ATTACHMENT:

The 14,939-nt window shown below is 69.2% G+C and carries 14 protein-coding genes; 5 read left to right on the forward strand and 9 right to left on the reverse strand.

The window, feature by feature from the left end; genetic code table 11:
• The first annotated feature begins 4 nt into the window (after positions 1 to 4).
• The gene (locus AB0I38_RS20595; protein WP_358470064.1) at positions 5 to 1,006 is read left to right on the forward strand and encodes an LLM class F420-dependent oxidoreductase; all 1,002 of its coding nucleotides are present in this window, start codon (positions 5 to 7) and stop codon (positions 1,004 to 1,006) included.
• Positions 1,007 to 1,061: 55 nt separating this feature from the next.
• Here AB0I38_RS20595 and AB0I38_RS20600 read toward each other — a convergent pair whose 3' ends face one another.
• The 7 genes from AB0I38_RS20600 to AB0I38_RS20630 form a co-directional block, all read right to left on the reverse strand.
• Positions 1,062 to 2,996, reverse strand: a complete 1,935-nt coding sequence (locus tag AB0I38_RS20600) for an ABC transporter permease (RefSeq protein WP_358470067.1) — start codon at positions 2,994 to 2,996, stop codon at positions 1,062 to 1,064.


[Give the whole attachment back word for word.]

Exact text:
The 14,939-nt window shown below is 69.2% G+C and carries 14 protein-coding genes; 5 read left to right on the forward strand and 9 right to left on the reverse strand.

The window, feature by feature from the left end; genetic code table 11:
• The first annotated feature begins 4 nt into the window (after positions 1 to 4).
• The gene (locus AB0I38_RS20595; protein WP_358470064.1) at positions 5 to 1,006 is read left to right on the forward strand and encodes an LLM class F420-dependent oxidoreductase; all 1,002 of its coding nucleotides are present in this window, start codon (positions 5 to 7) and stop codon (positions 1,004 to 1,006) included.
• Positions 1,007 to 1,061: 55 nt separating this feature from the next.
• Here AB0I38_RS20595 and AB0I38_RS20600 read toward each other — a convergent pair whose 3' ends face one another.
• The 7 genes from AB0I38_RS20600 to AB0I38_RS20630 form a co-directional block, all read right to left on the reverse strand.
• Positions 1,062 to 2,996, reverse strand: a complete 1,935-nt coding sequence (locus tag AB0I38_RS20600) for an ABC transporter permease (RefSeq protein WP_358470067.1) — start codon at positions 2,994 to 2,996, stop codon at positions 1,062 to 1,064.